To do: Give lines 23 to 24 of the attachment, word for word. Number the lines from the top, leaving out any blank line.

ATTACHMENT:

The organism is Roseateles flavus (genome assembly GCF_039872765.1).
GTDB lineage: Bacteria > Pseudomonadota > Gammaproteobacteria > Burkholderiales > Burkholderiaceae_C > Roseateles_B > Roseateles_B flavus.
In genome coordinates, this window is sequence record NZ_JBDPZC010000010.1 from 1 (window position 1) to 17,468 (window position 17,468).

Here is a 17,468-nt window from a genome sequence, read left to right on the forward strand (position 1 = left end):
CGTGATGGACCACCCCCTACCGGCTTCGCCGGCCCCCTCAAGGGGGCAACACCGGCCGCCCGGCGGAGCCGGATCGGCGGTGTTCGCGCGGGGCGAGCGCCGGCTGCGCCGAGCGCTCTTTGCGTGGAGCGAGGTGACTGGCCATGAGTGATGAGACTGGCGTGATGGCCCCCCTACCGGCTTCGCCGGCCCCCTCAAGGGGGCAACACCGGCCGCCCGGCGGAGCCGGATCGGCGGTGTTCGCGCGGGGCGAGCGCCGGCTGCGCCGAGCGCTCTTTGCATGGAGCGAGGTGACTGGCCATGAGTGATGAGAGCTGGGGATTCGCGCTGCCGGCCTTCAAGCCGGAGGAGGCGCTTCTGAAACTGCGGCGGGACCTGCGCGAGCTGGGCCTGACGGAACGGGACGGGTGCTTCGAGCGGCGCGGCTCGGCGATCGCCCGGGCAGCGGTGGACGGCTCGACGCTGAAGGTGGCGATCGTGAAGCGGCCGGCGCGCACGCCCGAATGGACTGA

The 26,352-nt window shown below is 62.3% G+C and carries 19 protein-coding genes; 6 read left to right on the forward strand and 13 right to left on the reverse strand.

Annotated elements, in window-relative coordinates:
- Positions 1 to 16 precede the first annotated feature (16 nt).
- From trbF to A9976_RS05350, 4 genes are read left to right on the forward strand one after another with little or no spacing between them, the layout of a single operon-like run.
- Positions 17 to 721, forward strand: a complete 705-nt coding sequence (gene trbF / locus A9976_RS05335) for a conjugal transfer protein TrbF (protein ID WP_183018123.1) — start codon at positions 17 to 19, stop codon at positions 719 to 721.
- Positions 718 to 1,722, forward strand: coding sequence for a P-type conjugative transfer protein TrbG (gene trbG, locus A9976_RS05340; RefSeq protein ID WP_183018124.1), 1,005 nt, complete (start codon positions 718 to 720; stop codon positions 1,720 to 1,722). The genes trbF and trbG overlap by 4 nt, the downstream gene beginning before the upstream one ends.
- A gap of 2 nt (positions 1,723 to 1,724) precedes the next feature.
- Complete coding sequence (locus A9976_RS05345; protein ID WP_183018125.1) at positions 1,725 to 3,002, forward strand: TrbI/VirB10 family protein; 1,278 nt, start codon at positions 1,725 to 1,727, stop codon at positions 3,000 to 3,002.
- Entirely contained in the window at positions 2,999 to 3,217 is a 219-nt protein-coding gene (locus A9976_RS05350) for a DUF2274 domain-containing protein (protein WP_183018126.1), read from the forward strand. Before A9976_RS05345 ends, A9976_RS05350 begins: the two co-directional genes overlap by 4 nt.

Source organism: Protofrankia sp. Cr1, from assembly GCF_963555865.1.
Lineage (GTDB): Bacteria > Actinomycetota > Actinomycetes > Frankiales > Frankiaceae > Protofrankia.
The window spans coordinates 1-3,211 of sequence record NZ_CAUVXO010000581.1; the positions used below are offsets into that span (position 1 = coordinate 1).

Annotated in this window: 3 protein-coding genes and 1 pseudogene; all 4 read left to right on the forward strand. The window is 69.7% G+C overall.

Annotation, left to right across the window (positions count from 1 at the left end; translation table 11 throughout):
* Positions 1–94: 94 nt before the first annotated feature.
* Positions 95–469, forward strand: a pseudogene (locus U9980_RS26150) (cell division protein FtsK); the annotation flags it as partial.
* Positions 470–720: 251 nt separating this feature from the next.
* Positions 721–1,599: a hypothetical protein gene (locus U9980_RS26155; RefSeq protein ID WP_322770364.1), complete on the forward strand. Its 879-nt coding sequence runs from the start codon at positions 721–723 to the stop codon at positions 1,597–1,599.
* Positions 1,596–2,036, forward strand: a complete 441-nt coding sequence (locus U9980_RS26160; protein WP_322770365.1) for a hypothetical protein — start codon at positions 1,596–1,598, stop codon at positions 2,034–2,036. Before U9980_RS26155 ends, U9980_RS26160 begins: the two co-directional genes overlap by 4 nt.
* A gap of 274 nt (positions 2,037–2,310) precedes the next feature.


* Positions 721–1,599: a hypothetical protein gene (locus U9980_RS26155; RefSeq protein ID WP_322770364.1), complete on the forward strand. Its 879-nt coding sequence runs from the start codon at positions 721–723 to the stop codon at positions 1,597–1,599.
* Positions 1,596–2,036, forward strand: a complete 441-nt coding sequence (locus U9980_RS26160; protein WP_322770365.1) for a hypothetical protein — start codon at positions 1,596–1,598, stop codon at positions 2,034–2,036. Before U9980_RS26155 ends, U9980_RS26160 begins: the two co-directional genes overlap by 4 nt.